Tuesday, February 16, 2016

Money Honey

     It's very, very hard, even with the distance of a week, for our emergency room trip last Thursday to not feel like a defeat. We've made it eighteen months, give or take, without having to resort to such measures, and that was a pretty significant thing. And then, at the worst possible time, my husband wasn't able to walk without holding on to something for support, and he hadn't slept in over 48 hours because of the stabbing pain in his spine and pelvis.

     I took him to the Barnes ER, which was the first time we've been there since arriving back in Missouri. They've redesigned it, which was nice, and they got him back fairly quickly, which was also nice. Granted, he usually gets called back in a hurry anyway, relatively speaking, when they learn his medical history, but it's not a given. The various doctors he saw all knew what Marfan Syndrome was, which was huge, because it meant he didn't have to try and explain not just what it is, but why it's causing the current problem. The orthopedic resident was able to get in touch with my husband's regular spinal specialist's office and consult with them about his treatment, which was absolutely great. So, for those things, I'm grateful.

     I couldn't stop thinking, though, about what this one visit meant for our future. A huge part of our current stress level is that I have no idea whether or not he's actually insured. His former employer fucked up and transferred both his information and mine, because he used to carry me on his insurance, to their new carrier, even though he didn't work there anymore. How they did that, I don't know, because he never enrolled, but that's beside the point. The fact remains, he was enrolled, but hasn't been paying his share of the premiums, because again, he doesn't work there. This clerical error was discovered when my husband tried to sign up for COBRA and couldn't, because he was listed as employed. No amount of phone calls and emails to both his former employer and the insurance carrier have thus far been able to get this resolved.

     Why does it matter so much, you ask? They have to treat him at the emergency room if he shows up, right? Well, yeah, but where do you think that bill's gonna go? And really, I should say that it's "bills", plural, because there are going to be at least three, maybe four, because they did labs on him. A lot of people don't realize that there are usually three bills whenever you go to the ER, depending on if you have x-rays done or not - the actual facility bill, which is what you get charged for being in the building and using their stuff. Then you have a separate physician bill, because many ER's use a physician service and bill for their time separately. Then, if you have x-rays done, you're going to get a separate bill from the service that read and interpreted the x-rays. Oh, and also possibly a bill from the laboratory than did your bloodwork, if they sent it out for tests. So there's that.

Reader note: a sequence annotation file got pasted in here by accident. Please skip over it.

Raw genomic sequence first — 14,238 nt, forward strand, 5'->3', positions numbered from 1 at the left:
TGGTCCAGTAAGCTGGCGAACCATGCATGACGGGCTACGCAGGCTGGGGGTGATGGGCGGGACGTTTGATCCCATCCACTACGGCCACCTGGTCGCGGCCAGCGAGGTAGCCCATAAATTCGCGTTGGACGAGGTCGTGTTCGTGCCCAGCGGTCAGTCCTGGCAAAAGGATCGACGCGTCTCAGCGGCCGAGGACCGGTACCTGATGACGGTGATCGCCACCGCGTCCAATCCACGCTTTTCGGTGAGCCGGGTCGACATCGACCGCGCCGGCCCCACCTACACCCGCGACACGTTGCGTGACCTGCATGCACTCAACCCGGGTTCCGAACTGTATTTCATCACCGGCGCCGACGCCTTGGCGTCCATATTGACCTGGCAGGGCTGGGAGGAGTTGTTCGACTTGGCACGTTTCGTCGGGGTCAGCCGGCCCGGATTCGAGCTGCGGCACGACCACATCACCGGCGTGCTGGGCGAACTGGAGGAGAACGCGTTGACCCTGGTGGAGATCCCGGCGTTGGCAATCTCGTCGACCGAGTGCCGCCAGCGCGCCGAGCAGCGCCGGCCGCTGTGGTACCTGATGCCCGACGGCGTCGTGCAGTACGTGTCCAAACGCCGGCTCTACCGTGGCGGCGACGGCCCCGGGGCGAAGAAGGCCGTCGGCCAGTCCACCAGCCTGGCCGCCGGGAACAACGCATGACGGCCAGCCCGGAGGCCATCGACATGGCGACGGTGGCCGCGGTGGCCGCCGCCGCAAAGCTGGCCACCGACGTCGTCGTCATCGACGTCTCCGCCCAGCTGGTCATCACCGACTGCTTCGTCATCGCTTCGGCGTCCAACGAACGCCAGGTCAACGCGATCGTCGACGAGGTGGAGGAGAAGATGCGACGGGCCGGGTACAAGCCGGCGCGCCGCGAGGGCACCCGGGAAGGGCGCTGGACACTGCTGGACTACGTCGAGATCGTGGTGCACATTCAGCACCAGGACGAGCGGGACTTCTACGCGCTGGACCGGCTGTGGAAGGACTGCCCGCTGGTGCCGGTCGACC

I know from both personal and professional experience that this was easily a $5,000 trip, probably closer to $10k, because not only did they do multiple x-rays on him, but then they needed a CT; if he wasn't full of metal (spinal fusion with multiple titanium rods and titanium aortic valve), I'm sure they would have shoved him through an MRI as well. That would've been another $2,000-$4,000.00, but that's a bridge we don't have to cross, so at least there's that.

     You know what's the leading reason people find themselves filing bankruptcy, at least according to the info I can find? Medical bills. Lots and lots of medical bills. When we first moved to North Carolina, my husband was covered under the health insurance offered by his employer, but we still ended up with thousands of dollars in medical bills after he was hospitalized for a month. We were not out-of-network, and no procedures were denied coverage, but the best his company at the time offered was a high-deductible plan that then only covered 90% once that deductible was satisfied. What did that mean for us? It meant we had to pay $5,000 right out of the gate before the coverage would even kick in, and even then, we were responsible for 10% of the total bill. The month of July in 2013, it cost over $45,000 to keep him alive because he was so sick with...something.

     Yeah, that was kind of the final "get bent" cherry on the sundae - after all the hospitalizations, visits to specialists, and diagnostics, no one was able to tell us what was going on. And at the end of the day, we were left with almost $10,000 in bills. We've been paying on them ever since, and have gotten the balance down to around $1700, which I'm pretty damn proud of, but now? Now, we're both terrified to open the mailbox, because there are probably some pretty hefty bills on their way. I can't even begin to guess what they're going to look like, because of his current health insurance tangle. Will they accept the charges and send us the balance? Will they realize during processing that he's not actually covered, and deny the whole visit? Will I actually go insane from trying to figure a way out of this mess? Tune in next time, kids, for the answers to these and other questions you never asked!


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